A Marriage Made in Yorkshire exhibition, Kath Libbert Jewellery Gallery, Salts Mill
PUBLISHED: 12:57 20 March 2014
Four young Yorkshire jewellers show off their skills
Saltaire is one of Yorkshire’s most prized gems. It’s a World Heritage Site, recognised by UNESCO as an outstanding example of a mid-19th century industrial town. But it’s not a monument to things past; it’s a vibrant, working town with Salts Mill as its central cultural and retail hub.
And now this gem is set to become even more polished as a quartet of Yorkshire jewellers take centrestage in an exhibition celebrating alternative wedding pieces. A Marriage Made in Yorkshire at Kath Libbert Jewellery Gallery in Salts Mill is part of her annual Alternative Wedding Show, which takes a sideways glance at contemporary bridalwear.
This year the spotlight is on Bex Bardon from Elland, Sally Cox from Bingley, Emily Knight from Settle and Cathy Sutherland from Sheffield. All work at the gallery as part-time assistants but they also offer a wide range of distinctive skills and expertise as jewellers and silversmiths.
‘Although we always showcase work by renowned national and international jewellers, I felt it was high time to celebrate the superb talent that is under our noses,’ said Kath. ‘Namely my highly skilled and delightful staff.’
Bex has worked at the gallery for more than eight years and has created a special new collection for the exhibition using rough-cut rubies and black tourmalines which, though imperfect, have a special beauty that she finds ‘full of magic, alchemy, power and ancient spells’.
‘I wanted to create an exciting and unusual collection that incorporated beautiful stones with recycled silver and gold,’ she explained. ‘Gemstones have been used throughout history for their healing qualities; they have been worn as amulets and talismans and used in spiritual practices.’
Sally has been with Kath for three years after graduating from De Montfort University in Leicester with a first class degree. Though primarily a silversmith, she regularly undertakes a wide range of jewellery commissions.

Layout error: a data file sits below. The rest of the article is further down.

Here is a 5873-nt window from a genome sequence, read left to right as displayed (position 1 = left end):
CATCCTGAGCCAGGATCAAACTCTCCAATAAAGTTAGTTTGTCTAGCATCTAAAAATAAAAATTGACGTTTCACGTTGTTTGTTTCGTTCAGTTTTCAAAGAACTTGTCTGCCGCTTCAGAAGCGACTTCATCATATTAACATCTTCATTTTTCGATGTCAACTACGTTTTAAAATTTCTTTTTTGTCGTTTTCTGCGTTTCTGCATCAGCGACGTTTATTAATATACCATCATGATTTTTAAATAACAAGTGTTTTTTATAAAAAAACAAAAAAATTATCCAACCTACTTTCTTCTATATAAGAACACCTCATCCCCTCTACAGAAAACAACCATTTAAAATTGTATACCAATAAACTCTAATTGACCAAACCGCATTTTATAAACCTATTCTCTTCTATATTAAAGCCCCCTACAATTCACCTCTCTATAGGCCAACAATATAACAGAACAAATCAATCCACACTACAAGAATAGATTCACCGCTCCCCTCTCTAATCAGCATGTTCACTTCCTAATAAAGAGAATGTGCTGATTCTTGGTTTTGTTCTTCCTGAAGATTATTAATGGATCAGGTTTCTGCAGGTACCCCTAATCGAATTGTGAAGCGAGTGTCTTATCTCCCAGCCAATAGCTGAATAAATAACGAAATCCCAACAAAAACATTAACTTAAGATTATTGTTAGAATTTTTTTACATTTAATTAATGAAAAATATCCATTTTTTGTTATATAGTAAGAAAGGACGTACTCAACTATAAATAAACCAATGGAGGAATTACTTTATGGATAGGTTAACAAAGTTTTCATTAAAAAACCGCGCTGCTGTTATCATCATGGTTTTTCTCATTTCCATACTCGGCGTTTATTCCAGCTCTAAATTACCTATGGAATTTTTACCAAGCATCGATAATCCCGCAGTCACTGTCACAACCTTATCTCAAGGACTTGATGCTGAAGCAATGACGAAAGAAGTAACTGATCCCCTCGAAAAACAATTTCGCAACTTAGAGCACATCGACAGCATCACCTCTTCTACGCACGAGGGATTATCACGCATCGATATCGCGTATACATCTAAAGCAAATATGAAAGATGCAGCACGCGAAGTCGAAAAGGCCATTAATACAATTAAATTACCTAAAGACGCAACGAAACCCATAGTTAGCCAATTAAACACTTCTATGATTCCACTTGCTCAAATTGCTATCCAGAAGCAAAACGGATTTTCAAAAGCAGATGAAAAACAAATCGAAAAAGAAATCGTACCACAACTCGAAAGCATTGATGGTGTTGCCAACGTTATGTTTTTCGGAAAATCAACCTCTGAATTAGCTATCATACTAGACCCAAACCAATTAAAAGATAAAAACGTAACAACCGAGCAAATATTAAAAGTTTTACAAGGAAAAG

Her silverware borrows classical elements and gives them a contemporary twist. Mixing everything from ironwork to origami, her work is driven by pure, elegant forms. For A Marriage Made in Yorkshire, she’s presenting a range of elegant silver bowls, spoons and folded boxes as potential wedding gifts.
Emily, the newest team member, offers a very different skill set. Inspired by a recent visit to the Masterpieces of Chinese Painting exhibition at the V&A in London, she has created a unique collection of enameled floral brooch wedding corsages embellished with 18ct yellow gold.
‘Colour, pattern and texture have always been important throughout my work,’ she said. ‘I was drawn to the simple yet elegant lines and shapes that Chinese painters developed to suggest organic forms.’
Cathy, who’s been with the gallery for two years, has crafted a delicate collection of silver and gold bridal jewellery inspired by the calla lily: ‘The curved, fluid shapes of my jewellery have been created through the traditional silversmithing techniques of chasing and repoussé. Repetitive rounds of hammering allow me to watch the forms gradually unfold in the metal, reflecting the movement of the body and patterns found in nature.
A Marriage Made in Yorkshire is being launched on Sunday April 13th. The four jewellers will be on hand from 1pm to share their ideas and answer questions and, at 3pm, each will make a presentation highlighting their distinct areas of expertise.
There will also be new collections of wedding and engagement rings, tiaras, cufflinks and bridesmaid jewellery by a wide range of renowned artists including Mirri Damer, who made a wedding ring for comedy actress Dawn French, and Malcolm Morris, who created the tiaras worn by Gwyneth Paltrow in her Oscar-winning role in Shakespeare in Love.